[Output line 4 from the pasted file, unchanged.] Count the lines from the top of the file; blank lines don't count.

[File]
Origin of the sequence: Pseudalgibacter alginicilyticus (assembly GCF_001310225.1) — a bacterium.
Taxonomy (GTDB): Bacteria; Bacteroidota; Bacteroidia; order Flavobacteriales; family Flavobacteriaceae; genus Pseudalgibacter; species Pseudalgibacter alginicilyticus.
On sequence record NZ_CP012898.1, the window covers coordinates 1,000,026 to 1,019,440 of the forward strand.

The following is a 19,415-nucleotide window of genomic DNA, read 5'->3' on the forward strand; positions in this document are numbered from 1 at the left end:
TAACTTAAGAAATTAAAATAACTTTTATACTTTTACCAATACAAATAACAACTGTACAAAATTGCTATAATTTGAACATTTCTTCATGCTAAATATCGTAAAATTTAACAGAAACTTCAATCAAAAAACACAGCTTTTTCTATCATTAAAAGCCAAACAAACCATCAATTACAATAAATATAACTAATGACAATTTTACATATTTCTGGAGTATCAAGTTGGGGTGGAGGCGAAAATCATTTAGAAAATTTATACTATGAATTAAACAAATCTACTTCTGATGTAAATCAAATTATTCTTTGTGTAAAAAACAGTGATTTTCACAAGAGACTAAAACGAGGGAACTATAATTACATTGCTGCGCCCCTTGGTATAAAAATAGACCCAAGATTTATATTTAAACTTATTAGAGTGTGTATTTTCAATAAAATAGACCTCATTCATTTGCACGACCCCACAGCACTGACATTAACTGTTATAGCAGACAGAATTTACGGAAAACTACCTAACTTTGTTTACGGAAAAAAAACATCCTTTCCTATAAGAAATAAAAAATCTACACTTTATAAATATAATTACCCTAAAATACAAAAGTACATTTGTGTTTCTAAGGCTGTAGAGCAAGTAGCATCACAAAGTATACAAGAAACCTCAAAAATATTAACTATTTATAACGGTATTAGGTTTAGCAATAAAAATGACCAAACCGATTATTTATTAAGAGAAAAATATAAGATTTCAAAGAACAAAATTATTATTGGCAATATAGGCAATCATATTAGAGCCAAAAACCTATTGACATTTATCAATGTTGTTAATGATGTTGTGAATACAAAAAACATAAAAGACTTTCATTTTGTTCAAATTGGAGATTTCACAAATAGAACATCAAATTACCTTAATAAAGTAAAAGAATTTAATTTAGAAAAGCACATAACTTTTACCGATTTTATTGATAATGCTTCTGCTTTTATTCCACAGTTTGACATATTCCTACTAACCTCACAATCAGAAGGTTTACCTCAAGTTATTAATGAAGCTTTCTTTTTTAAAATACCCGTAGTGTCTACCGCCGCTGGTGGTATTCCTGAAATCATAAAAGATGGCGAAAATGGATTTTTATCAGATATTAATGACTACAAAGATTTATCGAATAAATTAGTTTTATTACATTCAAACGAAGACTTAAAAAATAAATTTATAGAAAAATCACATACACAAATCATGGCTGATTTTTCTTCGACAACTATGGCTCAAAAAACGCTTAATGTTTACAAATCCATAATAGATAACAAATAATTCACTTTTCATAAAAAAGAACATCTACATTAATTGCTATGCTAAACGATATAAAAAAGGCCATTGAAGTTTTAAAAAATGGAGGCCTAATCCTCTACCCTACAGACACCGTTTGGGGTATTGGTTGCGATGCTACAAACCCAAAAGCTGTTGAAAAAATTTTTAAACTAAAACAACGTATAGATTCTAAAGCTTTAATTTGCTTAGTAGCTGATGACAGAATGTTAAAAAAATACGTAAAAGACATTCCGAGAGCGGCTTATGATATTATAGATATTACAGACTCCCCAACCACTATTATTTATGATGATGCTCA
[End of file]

The following is a 19,415-nucleotide window of genomic DNA, read 5'->3' on the forward strand; positions in this document are numbered from 1 at the left end: